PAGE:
Belarus election candidates

Belarus is voting in presidential elections in which Alexander Lukashenko, the president, is favoured to win a new term.

President Alexander Lukashenko is expected to win easily

Lukashenko faces three challengers, two of them representing the ex-Soviet state’s small liberal and nationalist opposition.

A candidate scoring 50% plus one vote from ballots cast is declared elected for a five-year term. Preliminary results are expected in the early hours on Monday.

Here are short biographies of the candidates.

Alexander Lukashenko, 51, incumbent president. In power since 1994, he is criticised by the opposition and the West for closing independent media, cracking down on opponents and rigging elections since the mid-1990s.

Lukashenko is popular, especially among elderly and rural voters. A teacher by training and a former state farm boss in Soviet times, he is dubbed ‘batka’ (father) for his iron fist but also for his down-to-earth style.

A supporter of a “union state” with Russia, Lukashenko refuses to introduce market reforms and backs strong state intervention in the economy.

An avid ice hockey player and head of Belarus’s Olympic committee, Lukashenko is a non-smoker who drinks occasionally. He likes skiing, tennis and promotes a healthy lifestyle.

The president's key challenger is Alexander Milinkevich, a lecturer
The president’s key challenger is Alexander Milinkevich, a lecturer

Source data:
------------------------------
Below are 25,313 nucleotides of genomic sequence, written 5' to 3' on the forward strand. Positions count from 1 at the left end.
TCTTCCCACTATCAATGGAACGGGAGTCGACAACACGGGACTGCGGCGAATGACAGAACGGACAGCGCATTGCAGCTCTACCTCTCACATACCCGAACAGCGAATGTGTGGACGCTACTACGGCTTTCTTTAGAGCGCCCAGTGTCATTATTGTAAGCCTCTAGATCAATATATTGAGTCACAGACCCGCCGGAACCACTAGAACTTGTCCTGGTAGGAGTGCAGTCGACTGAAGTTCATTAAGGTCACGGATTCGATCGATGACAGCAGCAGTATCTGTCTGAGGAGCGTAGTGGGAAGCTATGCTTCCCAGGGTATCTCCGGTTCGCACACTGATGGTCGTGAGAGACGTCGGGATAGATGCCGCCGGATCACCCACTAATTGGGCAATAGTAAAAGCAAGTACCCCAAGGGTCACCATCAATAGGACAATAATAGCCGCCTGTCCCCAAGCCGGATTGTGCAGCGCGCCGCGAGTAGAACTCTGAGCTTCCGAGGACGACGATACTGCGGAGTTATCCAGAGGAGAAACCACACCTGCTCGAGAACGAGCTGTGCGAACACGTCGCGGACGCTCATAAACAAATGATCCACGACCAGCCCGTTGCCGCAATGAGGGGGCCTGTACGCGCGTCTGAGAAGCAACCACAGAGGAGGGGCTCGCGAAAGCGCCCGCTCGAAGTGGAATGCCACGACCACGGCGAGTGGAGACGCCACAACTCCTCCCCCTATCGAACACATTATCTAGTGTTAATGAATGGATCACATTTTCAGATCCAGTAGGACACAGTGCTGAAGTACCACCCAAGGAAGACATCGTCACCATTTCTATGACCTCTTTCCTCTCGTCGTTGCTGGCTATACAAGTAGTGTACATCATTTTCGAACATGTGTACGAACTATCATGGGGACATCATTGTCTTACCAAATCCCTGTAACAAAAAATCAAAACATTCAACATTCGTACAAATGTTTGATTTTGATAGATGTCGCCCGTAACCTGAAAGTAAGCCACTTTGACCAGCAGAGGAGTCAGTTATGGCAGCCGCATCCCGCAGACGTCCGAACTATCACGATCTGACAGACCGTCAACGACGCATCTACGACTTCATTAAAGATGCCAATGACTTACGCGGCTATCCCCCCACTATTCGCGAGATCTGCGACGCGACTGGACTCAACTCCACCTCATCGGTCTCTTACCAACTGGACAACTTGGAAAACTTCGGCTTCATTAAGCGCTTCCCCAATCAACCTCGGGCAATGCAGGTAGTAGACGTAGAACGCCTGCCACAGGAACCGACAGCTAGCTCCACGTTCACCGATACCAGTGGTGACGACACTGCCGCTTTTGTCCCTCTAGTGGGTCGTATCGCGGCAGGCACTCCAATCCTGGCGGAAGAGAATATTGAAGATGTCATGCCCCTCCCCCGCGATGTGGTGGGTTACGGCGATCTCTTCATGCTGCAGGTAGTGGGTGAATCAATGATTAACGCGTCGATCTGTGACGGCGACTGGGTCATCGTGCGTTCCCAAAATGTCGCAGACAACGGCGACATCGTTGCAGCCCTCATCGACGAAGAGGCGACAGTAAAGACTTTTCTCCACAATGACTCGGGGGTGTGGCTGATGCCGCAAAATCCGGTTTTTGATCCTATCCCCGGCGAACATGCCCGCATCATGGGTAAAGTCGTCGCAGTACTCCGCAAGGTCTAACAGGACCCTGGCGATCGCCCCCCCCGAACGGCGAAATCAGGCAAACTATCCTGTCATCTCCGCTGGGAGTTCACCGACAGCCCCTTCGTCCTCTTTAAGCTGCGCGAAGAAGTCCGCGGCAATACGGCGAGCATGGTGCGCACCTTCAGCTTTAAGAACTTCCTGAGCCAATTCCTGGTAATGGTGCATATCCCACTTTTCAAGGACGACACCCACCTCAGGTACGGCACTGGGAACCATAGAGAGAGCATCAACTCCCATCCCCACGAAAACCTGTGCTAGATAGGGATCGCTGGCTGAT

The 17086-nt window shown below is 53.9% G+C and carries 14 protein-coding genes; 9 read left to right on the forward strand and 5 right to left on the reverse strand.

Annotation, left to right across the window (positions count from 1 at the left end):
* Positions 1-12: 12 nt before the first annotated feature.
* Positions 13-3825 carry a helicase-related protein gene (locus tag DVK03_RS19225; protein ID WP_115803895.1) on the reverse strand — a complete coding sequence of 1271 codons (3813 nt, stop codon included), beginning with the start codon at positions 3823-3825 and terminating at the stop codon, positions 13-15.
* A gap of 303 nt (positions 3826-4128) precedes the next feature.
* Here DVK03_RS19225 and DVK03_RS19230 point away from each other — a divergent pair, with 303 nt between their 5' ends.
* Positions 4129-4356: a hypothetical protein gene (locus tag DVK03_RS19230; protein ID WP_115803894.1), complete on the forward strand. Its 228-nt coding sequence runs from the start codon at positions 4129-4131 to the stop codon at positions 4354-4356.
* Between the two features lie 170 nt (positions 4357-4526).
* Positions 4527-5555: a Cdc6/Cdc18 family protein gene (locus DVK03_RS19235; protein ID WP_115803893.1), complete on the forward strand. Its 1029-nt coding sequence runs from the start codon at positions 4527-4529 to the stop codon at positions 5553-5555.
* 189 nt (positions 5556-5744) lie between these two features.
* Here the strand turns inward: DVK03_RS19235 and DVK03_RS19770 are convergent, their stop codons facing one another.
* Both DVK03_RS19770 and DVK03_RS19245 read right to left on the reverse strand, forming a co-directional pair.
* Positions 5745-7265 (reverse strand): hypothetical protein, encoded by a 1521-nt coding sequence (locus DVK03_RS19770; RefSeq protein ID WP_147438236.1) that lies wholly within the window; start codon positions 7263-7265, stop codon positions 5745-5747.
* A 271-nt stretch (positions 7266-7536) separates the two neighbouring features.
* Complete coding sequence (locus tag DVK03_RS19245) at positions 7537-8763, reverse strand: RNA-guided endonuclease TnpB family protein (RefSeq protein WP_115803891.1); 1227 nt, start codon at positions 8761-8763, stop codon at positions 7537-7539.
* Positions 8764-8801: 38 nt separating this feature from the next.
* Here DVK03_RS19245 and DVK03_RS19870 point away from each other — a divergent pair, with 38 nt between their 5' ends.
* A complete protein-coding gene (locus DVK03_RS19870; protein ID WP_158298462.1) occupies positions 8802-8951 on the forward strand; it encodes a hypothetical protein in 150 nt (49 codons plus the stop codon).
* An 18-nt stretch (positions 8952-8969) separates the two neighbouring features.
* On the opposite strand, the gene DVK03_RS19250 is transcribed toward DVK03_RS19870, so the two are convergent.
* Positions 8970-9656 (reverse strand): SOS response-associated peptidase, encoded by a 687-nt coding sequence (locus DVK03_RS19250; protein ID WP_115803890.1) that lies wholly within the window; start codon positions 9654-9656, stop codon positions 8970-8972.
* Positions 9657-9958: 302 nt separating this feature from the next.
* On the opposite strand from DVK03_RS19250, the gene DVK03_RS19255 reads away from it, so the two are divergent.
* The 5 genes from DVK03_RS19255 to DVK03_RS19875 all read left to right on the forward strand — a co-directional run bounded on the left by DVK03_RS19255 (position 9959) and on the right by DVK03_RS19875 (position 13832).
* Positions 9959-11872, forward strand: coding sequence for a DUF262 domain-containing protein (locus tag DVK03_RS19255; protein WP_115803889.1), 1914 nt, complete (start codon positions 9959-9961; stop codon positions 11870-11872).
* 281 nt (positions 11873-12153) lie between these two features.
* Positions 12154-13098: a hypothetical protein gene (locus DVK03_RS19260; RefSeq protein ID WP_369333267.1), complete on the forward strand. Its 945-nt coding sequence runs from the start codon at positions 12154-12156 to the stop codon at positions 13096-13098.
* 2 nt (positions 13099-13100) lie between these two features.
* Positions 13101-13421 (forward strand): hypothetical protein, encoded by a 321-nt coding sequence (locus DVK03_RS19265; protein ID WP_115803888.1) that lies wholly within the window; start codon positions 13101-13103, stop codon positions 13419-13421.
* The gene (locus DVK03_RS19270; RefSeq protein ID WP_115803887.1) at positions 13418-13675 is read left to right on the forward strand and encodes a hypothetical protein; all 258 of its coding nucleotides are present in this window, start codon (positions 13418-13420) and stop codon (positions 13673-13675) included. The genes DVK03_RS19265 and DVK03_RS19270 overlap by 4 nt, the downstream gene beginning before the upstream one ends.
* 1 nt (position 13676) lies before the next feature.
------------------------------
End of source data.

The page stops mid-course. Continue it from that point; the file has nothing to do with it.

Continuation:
The president’s key challenger is
Alexander Milinkevich, a lecturer

Alexander Milinkevich, 58, independent, backed by most opposition parties and groups as their best hope to challenge Lukashenko.

Milinkevich, a lecturer, was little known to voters before his nomination in October 2005. He headed an independent think-tank to promote regional development and was a deputy mayor in western Belarus.

Alexander Kozulin, 50, leader of the opposition Social- Democratic party.

The former rector of the Belarussian State University is popular among fellow academics, but his strong criticism of the president has often angered the authorities. Lukashenko brands him “the candidate of crime”.

Kozulin, like Milinkevich, rarely appears in state media. He has drawn attention to his candidacy by other means – he attempted to gain entry to a gathering backing the president, prompting police to beat and briefly detain him.

He faces charges after smashing a portrait of Lukashenko at a police station.

Sergei Gaidukevich, 51, a parliamentary deputy loyal to Lukashenko. The former military officer ran in the previous presidential election in 2001 and finished last out of three candidates.

Source: Reuters